For more than three decades the Three Rivers Adoption Council has been the go-to organization in Pennsylvania for adoption information, support, education and referral services. “We help everyone adopt kids,” said Three Rivers Adoption Council CEO Jacqueline D. Wilson. “Our goal is to find permanent placement, foster care or adoption for the kids.” Jacqueline D. Wilson The organization was created in 1979 by adoptive parents and professionals. Today it is an arm of the United Way and is a multi-service agency that caters to children who cannot stay with their birth families. It helps place those children in permanent homes.
Daily Archive: November 28, 2012
In Southwestern Pennsylvania, 26,000 students lack the basic school supplies necessary for their education. As a result of recent funding cuts to education at the state level, many local teachers spend up to $1,500 every year to provide their classrooms with essential supplies. STUDENTS AND SUPPLIES—Student at Urban Pathways Charter School excitedly opens a kit from The Education Partnership full of pencils, crayons, markers, and other supplies. For the past three years, The Education Partnership, a nonprofit organization located in the West End, has been working to fill this gap. This school year, they’ve also launched a new initiative to engage corporations and companies in helping provide students and teachers with the tools and resources they need for classroom success.
Four hundred part-time employees, including adjunct professors, at the Community College of Allegheny County learned two weeks ago they will have less to be thankful for next November as the college is cutting their hours to avoid $6 million in costs associated with the mandates of the Affordable Care Act. ALEX JOHNSON The new law redefines full-time positions as 30 or more hours per week, rather than the traditional 40 hours, and requires employers to provide health insurance for full-time workers, or pay a penalty.
Information Session NOV. 28—The Community College of Allegheny County South Campus will host an Information Session from 6-7:30 p.m. at 1750 Clairton Rd., West Mifflin. There will be information on CCAC’s career and transfer programs, student life activities, student clubs, intramural athletic programs and all the phases of the enrollment process. For more information, call 412-469-4301 or visit http://www.ccac.edu.
Week of Nov. 28 to Dec. 4 November 28 1753—Revolutionary War soldier James Robinson is born in Maryland. Historically, like “40 acres and a mule,” Robinson epitomizes the White man’s false promises to the Black man. Robinson, a slave, was promised his freedom for fighting in America’s War of Independence from Britain. He fought so well that he won a medal for bravery at the Battle of Yorktown. However, after the war he was sold back into slavery. But he did live to see the end of slavery. He died in Detroit, Mich., in 1868.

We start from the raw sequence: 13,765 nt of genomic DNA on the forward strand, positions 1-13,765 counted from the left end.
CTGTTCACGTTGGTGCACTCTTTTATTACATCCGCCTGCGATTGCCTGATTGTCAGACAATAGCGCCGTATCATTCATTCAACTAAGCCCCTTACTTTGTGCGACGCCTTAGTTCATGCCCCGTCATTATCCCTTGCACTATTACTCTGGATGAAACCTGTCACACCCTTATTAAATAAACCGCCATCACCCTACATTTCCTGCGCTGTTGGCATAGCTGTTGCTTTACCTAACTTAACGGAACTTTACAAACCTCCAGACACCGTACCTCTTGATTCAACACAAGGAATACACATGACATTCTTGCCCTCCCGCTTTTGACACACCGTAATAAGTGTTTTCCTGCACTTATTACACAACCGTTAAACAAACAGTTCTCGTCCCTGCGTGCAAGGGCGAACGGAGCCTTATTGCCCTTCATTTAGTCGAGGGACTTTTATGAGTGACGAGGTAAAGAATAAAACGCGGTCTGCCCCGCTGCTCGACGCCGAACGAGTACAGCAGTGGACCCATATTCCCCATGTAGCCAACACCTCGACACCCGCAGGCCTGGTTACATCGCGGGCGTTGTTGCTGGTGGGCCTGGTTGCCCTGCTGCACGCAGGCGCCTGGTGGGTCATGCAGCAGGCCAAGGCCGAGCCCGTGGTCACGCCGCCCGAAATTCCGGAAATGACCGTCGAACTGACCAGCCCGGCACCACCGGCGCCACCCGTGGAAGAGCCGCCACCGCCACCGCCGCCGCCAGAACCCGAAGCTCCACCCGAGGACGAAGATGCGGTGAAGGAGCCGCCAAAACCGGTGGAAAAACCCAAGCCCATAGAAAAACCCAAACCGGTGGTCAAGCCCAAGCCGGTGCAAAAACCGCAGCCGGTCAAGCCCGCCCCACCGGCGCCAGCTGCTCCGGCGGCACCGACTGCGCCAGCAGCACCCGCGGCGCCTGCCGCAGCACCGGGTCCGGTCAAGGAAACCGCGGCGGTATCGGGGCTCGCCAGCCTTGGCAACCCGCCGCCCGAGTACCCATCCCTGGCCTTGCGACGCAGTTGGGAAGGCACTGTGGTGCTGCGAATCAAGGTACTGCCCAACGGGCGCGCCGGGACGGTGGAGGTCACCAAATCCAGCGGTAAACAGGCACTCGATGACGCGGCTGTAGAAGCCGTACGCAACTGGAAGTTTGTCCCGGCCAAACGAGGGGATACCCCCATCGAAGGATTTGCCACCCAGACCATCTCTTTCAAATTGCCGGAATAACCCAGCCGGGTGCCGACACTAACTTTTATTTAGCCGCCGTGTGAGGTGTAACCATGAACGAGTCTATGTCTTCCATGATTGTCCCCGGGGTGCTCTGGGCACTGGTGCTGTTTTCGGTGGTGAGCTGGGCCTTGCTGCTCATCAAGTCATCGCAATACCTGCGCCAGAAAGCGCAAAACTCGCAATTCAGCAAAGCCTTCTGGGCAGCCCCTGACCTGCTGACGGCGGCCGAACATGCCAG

In a routine traffic stop a young man is shot three times in the chest by a police officer who said he thought the teen driver was going for a gun. Was this a simple traffic stop or were there other reasons for the stop? All the information still hasn’t been released as to what traffic violation. Was it a stop sign, a red light, speeding? Was there a gun? What?
(NNPA)—I remember one of my first jobs. I was a senior in high school in Mount Vernon, N.Y., a suburb of New York City, and I got a job at a sporting goods store. The pay seemed decent, at least that is how I remember it. But what was noteworthy was that older adults worked in the store and had worked in the store for some time. No, I don’t mean retirees who are forced to work because their Social Security is not enough; I mean non-retirees who had made a life for themselves in the retail industry.
(NNPA)—Discussions of the fiscal cliff also include discussions about ways to change Social Security and Medicare benefits in order to save money. One of the proposals is to raise the Social Security retirement age to 70. After all, some argue, there is nothing magic about 65 or 67, so why not push the rate up to 70?
The so-called “fiscal cliff” which received little attention during the presidential campaign is receiving major media attention now. Both Democrats and Republicans deliberately ducked debate on the issue until after the election. The fiscal cliff refers to huge tax increases and across the board spending cuts scheduled to take effect after Jan. 1.
If you’re looking for a tradition of diversity in the Pittsburgh arts scene, you need look no further than the ninth annual Theatre Festival in Black and White. Continuing through Nov. 17, this year’s edition kicks off Pittsburgh Playwright Theatre Company’s 10th season; thus 10 plays. SCENE THREE—Anthony Chisholm and Edwin Lee Gibson in “Comfort Zone” The premise is pretty simple—PPTCO puts out a call for one-act plays. They get a bunch of submissions—60 this year (the most ever). The scripts are reviewed for content, flow, logistics (can it be produced in a small space, what type of props, etc.) and length. From submissions that meet the criteria, selections are made; five from Black playwrights and five from Whites.